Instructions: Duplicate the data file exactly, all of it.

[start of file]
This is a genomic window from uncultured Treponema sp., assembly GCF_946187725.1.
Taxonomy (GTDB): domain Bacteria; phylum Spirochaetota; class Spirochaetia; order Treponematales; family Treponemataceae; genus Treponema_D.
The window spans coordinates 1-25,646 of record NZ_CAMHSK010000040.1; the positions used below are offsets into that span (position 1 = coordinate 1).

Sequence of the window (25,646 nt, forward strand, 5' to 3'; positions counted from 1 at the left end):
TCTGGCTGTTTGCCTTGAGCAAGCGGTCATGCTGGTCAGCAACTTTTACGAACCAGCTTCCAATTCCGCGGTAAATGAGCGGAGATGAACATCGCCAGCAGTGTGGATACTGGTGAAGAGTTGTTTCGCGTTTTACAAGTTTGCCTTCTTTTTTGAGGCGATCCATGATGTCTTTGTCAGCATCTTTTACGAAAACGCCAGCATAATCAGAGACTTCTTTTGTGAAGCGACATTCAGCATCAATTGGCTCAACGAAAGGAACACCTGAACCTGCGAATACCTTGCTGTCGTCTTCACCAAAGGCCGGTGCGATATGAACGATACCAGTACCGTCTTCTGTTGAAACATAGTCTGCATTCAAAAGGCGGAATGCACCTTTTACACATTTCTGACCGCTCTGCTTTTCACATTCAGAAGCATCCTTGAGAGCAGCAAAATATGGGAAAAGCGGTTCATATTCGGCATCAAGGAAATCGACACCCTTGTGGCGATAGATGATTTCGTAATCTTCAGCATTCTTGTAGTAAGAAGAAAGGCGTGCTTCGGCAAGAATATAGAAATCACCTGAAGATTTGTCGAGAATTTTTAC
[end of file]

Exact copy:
This is a genomic window from uncultured Treponema sp., assembly GCF_946187725.1.
Taxonomy (GTDB): domain Bacteria; phylum Spirochaetota; class Spirochaetia; order Treponematales; family Treponemataceae; genus Treponema_D.
The window spans coordinates 1-25,646 of record NZ_CAMHSK010000040.1; the positions used below are offsets into that span (position 1 = coordinate 1).

Sequence of the window (25,646 nt, forward strand, 5' to 3'; positions counted from 1 at the left end):
TCTGGCTGTTTGCCTTGAGCAAGCGGTCATGCTGGTCAGCAACTTTTACGAACCAGCTTCCAATTCCGCGGTAAATGAGCGGAGATGAACATCGCCAGCAGTGTGGATACTGGTGAAGAGTTGTTTCGCGTTTTACAAGTTTGCCTTCTTTTTTGAGGCGATCCATGATGTCTTTGTCAGCATCTTTTACGAAAACGCCAGCATAATCAGAGACTTCTTTTGTGAAGCGACATTCAGCATCAATTGGCTCAACGAAAGGAACACCTGAACCTGCGAATACCTTGCTGTCGTCTTCACCAAAGGCCGGTGCGATATGAACGATACCAGTACCGTCTTCTGTTGAAACATAGTCTGCATTCAAAAGGCGGAATGCACCTTTTACACATTTCTGACCGCTCTGCTTTTCACATTCAGAAGCATCCTTGAGAGCAGCAAAATATGGGAAAAGCGGTTCATATTCGGCATCAAGGAAATCGACACCCTTGTGGCGATAGATGATTTCGTAATCTTCAGCATTCTTGTAGTAAGAAGAAAGGCGTGCTTCGGCAAGAATATAGAAATCACCTGAAGATTTGTCGAGAATTTTTAC